This story was originally published by the WND News Center.
Joe Biden is planning a visit to Lewiston, Maine, the site of a shooting episode that left 18 dead at the hands of a man who has been hospitalized for mental issues, and about whom acquaintances warned was likely to go off the deep end.
And he's demanding a ban on "assault" weapons, as he's done after other shooting events across the nation.
But apparently, the details still are being worked out on what he even wants.
A report at Bearing Arms noted Biden's plans to travel to Lewiston.
It said his "handlers" are "savvy enough to avoid any direct call for gun control in announcing his trip."
What they said was he would "pay respects to the victims of this horrific attack and grieve with families and community members, as well as meet with first responders, nurses, and others on the front lines of the response."
But the report said it was "clear" that Biden's trip would be used to "push his political agenda, specifically, a ban on so-called assault weapons."
In fact, his spokeswoman, Karine Jean-Pierre, already has told Congress to do Biden's bidding.
"We’re tired of this. You know, I’m tired of it. The president is tired of it. I’m sure all of you are tired about talking about these horrific mass shootings. We know what works. We know there is commonsense legislation that could be put forward right now that can get passed — put it on the floor, put it together — right? — get passed so that we can save lives."
But the report noted that while the Lewiston tragedy could have been prevented, it wouldn't have been by gun control.
"Instead, the president should announce that he’s directing the secretary of the Army to find out and disclose why the killer was apparently never reported to the NICS system after he was involuntarily committed to an Army hospital earlier this summer. As more details of the months before the attack took place are emerging, it’s become clear that there were plenty of officials who were aware of the threat that the killer posed to the community."
In fact, the army had asked local police to check on Robert Card, who was found dead two days after his attack.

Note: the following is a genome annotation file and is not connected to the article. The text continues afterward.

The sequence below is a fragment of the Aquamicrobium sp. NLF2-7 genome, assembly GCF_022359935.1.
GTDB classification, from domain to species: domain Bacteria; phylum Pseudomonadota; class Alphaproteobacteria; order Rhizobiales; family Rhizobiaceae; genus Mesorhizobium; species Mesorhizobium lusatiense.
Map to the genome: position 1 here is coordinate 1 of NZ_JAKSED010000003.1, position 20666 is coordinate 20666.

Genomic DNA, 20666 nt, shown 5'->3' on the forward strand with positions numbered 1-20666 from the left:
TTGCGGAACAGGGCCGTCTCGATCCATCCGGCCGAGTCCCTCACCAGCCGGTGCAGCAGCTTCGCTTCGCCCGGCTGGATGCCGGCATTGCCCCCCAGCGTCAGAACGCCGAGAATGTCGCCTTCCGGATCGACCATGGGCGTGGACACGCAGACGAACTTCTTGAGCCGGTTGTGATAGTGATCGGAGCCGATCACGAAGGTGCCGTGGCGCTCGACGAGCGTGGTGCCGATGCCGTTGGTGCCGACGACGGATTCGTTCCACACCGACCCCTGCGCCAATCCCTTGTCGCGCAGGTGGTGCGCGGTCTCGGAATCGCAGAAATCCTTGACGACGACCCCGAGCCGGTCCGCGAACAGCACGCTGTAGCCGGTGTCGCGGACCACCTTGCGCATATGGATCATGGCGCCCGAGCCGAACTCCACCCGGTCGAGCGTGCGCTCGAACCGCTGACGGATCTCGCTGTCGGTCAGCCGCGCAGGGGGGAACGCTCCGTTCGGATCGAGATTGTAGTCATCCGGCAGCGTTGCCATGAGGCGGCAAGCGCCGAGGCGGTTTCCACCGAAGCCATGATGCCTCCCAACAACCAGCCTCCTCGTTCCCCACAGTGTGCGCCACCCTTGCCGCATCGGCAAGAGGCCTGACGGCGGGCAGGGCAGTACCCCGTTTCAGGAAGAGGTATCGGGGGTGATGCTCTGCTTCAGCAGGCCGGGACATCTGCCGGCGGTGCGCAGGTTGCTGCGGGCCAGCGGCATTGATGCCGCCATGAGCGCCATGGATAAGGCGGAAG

Reports confirm there was concern expressed that Card would "snap and commit a mass shooting."
Bearing Arms reported, "Officers from the Sagadahoc County and Kennebec County Sheriff’s Offices responded and tried to contact Robert Card on September 16, less than six weeks before last Wednesday’s massacres in a bowling alley and a bar, documents say, according to a law enforcement source."
The publication explained that Steve Dettelbach, chief of the Bureau of Alcohol, Tobacco, and Firearms, already has demanded legislation to require universal background checks and a ban on assault weapons.
"The president has also said, and I agree, that we should consider and reinstate a ban on certain types of assault weapons," he said.
But he said also needed is a definition of just what would be banned.
The Bearing Arms, in a commentary, noted, "If Dettelbach believes that 'assault weapons' should be prohibited, then surely he must have some idea about what guns would be covered by such a ban. If Congress defined 'assault weapon' as 'long guns possessed by federal agencies like the ATF,' for example, Dettelbach’s support for a ban would vanish in an instant."
The commentary said it appears that when politicians say they want action against "assault weapons," it actually has no definition except "a gun I want to ban."
The report noted at the state level, officials have tried to ban certain features on guns or certain models.
Actually, Dettelbach has said the Constitution is a liability to what he'd like to see happen.
"People who have the view that their rights, their individual rights, are the only thing that should be taken into account — it is just not who we are as Americans," he said in an earlier speech. “We care about our rights, of course, but we respect other people’s rights, too."